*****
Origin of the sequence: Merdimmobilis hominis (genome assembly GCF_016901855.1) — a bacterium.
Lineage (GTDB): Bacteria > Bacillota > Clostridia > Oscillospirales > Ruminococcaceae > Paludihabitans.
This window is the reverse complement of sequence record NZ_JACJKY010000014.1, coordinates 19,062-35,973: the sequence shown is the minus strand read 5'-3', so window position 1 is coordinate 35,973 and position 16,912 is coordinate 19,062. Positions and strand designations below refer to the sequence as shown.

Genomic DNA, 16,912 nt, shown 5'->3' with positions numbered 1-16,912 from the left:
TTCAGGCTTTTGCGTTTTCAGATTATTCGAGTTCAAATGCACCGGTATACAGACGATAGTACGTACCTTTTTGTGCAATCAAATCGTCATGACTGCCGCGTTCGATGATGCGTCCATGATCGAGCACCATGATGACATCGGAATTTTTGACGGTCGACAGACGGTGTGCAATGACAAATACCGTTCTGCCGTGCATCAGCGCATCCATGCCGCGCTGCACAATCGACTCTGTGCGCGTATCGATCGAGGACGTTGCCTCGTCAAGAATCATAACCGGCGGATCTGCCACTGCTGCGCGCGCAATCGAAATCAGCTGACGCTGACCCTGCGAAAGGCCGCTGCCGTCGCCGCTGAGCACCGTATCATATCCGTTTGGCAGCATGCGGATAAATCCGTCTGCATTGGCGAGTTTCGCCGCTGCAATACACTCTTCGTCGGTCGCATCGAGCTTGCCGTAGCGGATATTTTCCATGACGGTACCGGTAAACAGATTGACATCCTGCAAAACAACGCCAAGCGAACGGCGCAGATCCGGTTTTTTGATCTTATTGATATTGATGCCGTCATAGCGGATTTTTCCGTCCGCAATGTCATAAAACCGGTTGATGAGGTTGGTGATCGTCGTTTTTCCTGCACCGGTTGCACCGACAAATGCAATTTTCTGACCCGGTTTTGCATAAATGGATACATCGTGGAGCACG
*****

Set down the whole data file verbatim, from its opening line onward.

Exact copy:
Origin of the sequence: Merdimmobilis hominis (genome assembly GCF_016901855.1) — a bacterium.
Lineage (GTDB): Bacteria > Bacillota > Clostridia > Oscillospirales > Ruminococcaceae > Paludihabitans.
This window is the reverse complement of sequence record NZ_JACJKY010000014.1, coordinates 19,062-35,973: the sequence shown is the minus strand read 5'-3', so window position 1 is coordinate 35,973 and position 16,912 is coordinate 19,062. Positions and strand designations below refer to the sequence as shown.

Genomic DNA, 16,912 nt, shown 5'->3' with positions numbered 1-16,912 from the left:
TTCAGGCTTTTGCGTTTTCAGATTATTCGAGTTCAAATGCACCGGTATACAGACGATAGTACGTACCTTTTTGTGCAATCAAATCGTCATGACTGCCGCGTTCGATGATGCGTCCATGATCGAGCACCATGATGACATCGGAATTTTTGACGGTCGACAGACGGTGTGCAATGACAAATACCGTTCTGCCGTGCATCAGCGCATCCATGCCGCGCTGCACAATCGACTCTGTGCGCGTATCGATCGAGGACGTTGCCTCGTCAAGAATCATAACCGGCGGATCTGCCACTGCTGCGCGCGCAATCGAAATCAGCTGACGCTGACCCTGCGAAAGGCCGCTGCCGTCGCCGCTGAGCACCGTATCATATCCGTTTGGCAGCATGCGGATAAATCCGTCTGCATTGGCGAGTTTCGCCGCTGCAATACACTCTTCGTCGGTCGCATCGAGCTTGCCGTAGCGGATATTTTCCATGACGGTACCGGTAAACAGATTGACATCCTGCAAAACAACGCCAAGCGAACGGCGCAGATCCGGTTTTTTGATCTTATTGATATTGATGCCGTCATAGCGGATTTTTCCGTCCGCAATGTCATAAAACCGGTTGATGAGGTTGGTGATCGTCGTTTTTCCTGCACCGGTTGCACCGACAAATGCAATTTTCTGACCCGGTTTTGCATAAATGGATACATCGTGGAGCACG